Twelve Months: A New Mom’s Confession

12 months ago, I was cradling a perfect, six pound newborn baby boy against my chest. I remember that pregnancy fog, where the presence of an infant feels like a unicorn that suddenly let itself into the house. You aren’t sure it is reality yet; nine months of planning and anticipation suddenly seem as though they never existed. The first few days at home with baby Sage felt like a blank slate; as if life started over. Looking back, I can honestly say the labor, delivery, and the week that followed were some of the most beautiful moments that Justin and I have ever shared.

Sage and I on our porch when he was 2 months old.

If I may step away from the sappiness for a moment: The last year has been a struggle for me, and I want to be honest about that. There is some primal defense mechanism that kicks in with new mom’s that pushes us to never admit the reality: that being a mother is hard, hard work. We put on a smile and refuse to admit to anyone (especially our friends without kids or our mother-in-laws) that we are exhausted, emotional, and most of all…scared. There is truly nothing that can prepare you for motherhood. Not a book, or a class or even advice from those who have been there. Admist the love, first coos, smiles, “mamas and “dadas,” it is safe to say that parenting can feel like a cruel joke sometimes. There have been plenty of mornings where I look at the dark circles under my eyes and wonder if I am cut out for this job.

The hardest struggle I have had has been trying to maintain a business while at home with an infant. I recall something Justin said to me about 6 months before I got pregnant:

“You can’t have it all, right?”

Ha! At the time I took offense to this comment, but looking back I realize that his sensible nature was only trying to prepare me. Prepare me for the reality, that in fact, I couldn’t have it all. The blissful 3 hour infant naps everyone told me about when I was pregnant, didn’t exist in our house. I spent the time I was with my baby worrying about the work I needed to do, and the time I was working praying that he would stay asleep long enough to finish what I was doing. Then you add an Everest-sized mountain of guilt on top of that and you pretty much have the makings for a complete emotional breakdown.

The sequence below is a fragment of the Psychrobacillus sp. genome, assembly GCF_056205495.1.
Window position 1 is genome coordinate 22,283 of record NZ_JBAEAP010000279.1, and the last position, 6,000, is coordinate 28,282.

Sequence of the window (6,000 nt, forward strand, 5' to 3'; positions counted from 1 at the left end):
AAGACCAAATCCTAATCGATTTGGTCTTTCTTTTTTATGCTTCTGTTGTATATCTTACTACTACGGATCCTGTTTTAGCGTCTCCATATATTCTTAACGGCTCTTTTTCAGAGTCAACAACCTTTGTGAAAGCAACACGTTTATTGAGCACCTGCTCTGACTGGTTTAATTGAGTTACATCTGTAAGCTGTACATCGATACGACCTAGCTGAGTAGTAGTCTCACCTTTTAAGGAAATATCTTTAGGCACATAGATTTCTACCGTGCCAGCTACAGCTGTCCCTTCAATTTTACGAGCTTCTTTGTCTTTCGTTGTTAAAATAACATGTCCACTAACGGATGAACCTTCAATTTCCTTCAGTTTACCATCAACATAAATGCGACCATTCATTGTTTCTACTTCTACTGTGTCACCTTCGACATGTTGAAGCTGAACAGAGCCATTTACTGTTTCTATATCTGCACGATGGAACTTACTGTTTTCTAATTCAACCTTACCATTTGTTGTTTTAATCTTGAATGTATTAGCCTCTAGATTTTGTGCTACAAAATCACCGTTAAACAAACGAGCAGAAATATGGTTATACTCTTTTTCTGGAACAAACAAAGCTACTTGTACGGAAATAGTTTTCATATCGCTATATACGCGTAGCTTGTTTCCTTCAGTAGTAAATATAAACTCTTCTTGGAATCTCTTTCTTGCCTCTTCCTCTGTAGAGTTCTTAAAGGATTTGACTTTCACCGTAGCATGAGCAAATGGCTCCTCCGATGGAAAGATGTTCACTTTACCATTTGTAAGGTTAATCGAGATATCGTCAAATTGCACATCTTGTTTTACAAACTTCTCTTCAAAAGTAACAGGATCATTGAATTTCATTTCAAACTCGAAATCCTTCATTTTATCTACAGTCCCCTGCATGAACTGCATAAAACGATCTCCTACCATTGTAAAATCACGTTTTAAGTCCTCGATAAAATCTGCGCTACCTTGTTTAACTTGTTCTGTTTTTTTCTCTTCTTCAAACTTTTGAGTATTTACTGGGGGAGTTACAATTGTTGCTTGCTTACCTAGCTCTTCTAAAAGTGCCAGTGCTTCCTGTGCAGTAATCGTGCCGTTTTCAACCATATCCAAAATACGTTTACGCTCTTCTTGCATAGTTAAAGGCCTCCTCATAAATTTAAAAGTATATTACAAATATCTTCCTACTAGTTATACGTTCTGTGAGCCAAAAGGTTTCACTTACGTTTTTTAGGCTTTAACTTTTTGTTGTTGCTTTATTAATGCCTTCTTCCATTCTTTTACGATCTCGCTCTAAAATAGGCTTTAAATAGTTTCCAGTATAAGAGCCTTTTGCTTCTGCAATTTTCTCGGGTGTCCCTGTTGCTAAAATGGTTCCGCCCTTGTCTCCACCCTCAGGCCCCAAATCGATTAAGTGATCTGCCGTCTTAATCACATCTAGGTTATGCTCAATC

Justin is a natural dad. He and Sage at the Seattle Aquarium last month.

For the first 10 months of Sage’s life I beat myself to a pulp. I tired to care for an infant, run a business, a home and a blog… all on 3-4 hours of solid sleep a night. Again and again Justin said I could take time off if I wanted. But every time thought of just being a stay at home mom crossed my mind (as if that isn’t a full time job itself) I pushed even harder. In spite? Perhaps, I don’t know. At 6 months, I was lucky enough to have Katie, Sage’s awesome nanny here for about 15 hours/week. It helped a lot, but I still had the problem that I was trying to run a business on 15 hours a week. That doesn’t work, take my word for it.

It took months of not living up to my client’s expectations, or my own, until one day I just fell apart. I had slowly started giving up. I said and did things I never thought I’d do (like throwing a glass of champagne is my husband’s face because he wasn’t up for a 3-day weekend in Belize.) I didn’t know who I had become. I felt paralyzed for weeks and weeks. Not knowing what I wanted or what I should do. Should I still try to work? Should I focus more on Sage? Should we hire the nanny for more hours? Can we afford it? Should we send him to daycare? Should I move to Belize alone and farm bananas? Round and round I went, driving myself (and my husband) crazy. I felt as though I had tried every schedule possible, yet I still couldn’t seem to make any headway and feel successful.

I haven’t figured everything out yet, nor do think I ever will. But I feel stronger now. Sage is in school part time now that his nanny is back in grad school and it gives me the physical and mental separation I need to work. I’m not sure I have found the perfect balance yet (is there one?!) but the horizon looks brighter. I know now that I need to work. It’s who I am.

Last weekend I took the train to Portland for a design meetup and I think this realization really sunk in for me. The city is just bustling with self-expression, creativity and passion. I was sitting in the halls of Wieden + Kennedy, with my friend Erin, surround by a hundred other creative souls, and I knew I needed to always be a part of that.

Design and creativity are my passion and too much of who I am to walk away from my business. Reality has shown me that my business needs to evolve, just like my life has. I am a mother, then a wife, then a graphic designer. But before any of those – I am me: A stubborn, impatient, fearless, driven, creative soul. And nothing can take that away from me.

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